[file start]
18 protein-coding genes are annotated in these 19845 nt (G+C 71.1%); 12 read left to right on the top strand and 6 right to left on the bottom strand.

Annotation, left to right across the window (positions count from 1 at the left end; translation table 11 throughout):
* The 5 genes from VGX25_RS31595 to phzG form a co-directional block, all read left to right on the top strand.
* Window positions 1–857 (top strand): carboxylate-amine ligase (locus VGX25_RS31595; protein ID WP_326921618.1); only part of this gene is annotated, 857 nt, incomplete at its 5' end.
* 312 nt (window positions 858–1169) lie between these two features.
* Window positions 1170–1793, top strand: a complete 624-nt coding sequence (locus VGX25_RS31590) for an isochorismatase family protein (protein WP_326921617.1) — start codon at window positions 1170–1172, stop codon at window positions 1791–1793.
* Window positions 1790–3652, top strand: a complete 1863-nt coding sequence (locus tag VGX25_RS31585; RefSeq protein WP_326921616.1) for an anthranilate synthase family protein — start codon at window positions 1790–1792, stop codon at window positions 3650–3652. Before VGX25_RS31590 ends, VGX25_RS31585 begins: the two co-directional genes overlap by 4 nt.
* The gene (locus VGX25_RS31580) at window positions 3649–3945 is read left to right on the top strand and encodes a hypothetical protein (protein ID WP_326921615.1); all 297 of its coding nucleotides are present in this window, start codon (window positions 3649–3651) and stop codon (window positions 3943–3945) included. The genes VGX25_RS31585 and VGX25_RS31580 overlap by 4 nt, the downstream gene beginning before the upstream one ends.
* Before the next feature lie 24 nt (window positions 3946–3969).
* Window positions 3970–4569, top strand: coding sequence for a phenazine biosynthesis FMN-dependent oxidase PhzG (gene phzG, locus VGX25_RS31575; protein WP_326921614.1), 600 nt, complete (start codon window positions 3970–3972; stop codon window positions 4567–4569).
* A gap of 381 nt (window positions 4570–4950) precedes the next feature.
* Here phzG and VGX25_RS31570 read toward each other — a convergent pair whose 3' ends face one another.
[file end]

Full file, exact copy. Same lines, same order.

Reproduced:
18 protein-coding genes are annotated in these 19845 nt (G+C 71.1%); 12 read left to right on the top strand and 6 right to left on the bottom strand.

Annotation, left to right across the window (positions count from 1 at the left end; translation table 11 throughout):
* The 5 genes from VGX25_RS31595 to phzG form a co-directional block, all read left to right on the top strand.
* Window positions 1–857 (top strand): carboxylate-amine ligase (locus VGX25_RS31595; protein ID WP_326921618.1); only part of this gene is annotated, 857 nt, incomplete at its 5' end.
* 312 nt (window positions 858–1169) lie between these two features.
* Window positions 1170–1793, top strand: a complete 624-nt coding sequence (locus VGX25_RS31590) for an isochorismatase family protein (protein WP_326921617.1) — start codon at window positions 1170–1172, stop codon at window positions 1791–1793.
* Window positions 1790–3652, top strand: a complete 1863-nt coding sequence (locus tag VGX25_RS31585; RefSeq protein WP_326921616.1) for an anthranilate synthase family protein — start codon at window positions 1790–1792, stop codon at window positions 3650–3652. Before VGX25_RS31590 ends, VGX25_RS31585 begins: the two co-directional genes overlap by 4 nt.
* The gene (locus VGX25_RS31580) at window positions 3649–3945 is read left to right on the top strand and encodes a hypothetical protein (protein ID WP_326921615.1); all 297 of its coding nucleotides are present in this window, start codon (window positions 3649–3651) and stop codon (window positions 3943–3945) included. The genes VGX25_RS31585 and VGX25_RS31580 overlap by 4 nt, the downstream gene beginning before the upstream one ends.
* Before the next feature lie 24 nt (window positions 3946–3969).
* Window positions 3970–4569, top strand: coding sequence for a phenazine biosynthesis FMN-dependent oxidase PhzG (gene phzG, locus VGX25_RS31575; protein WP_326921614.1), 600 nt, complete (start codon window positions 3970–3972; stop codon window positions 4567–4569).
* A gap of 381 nt (window positions 4570–4950) precedes the next feature.
* Here phzG and VGX25_RS31570 read toward each other — a convergent pair whose 3' ends face one another.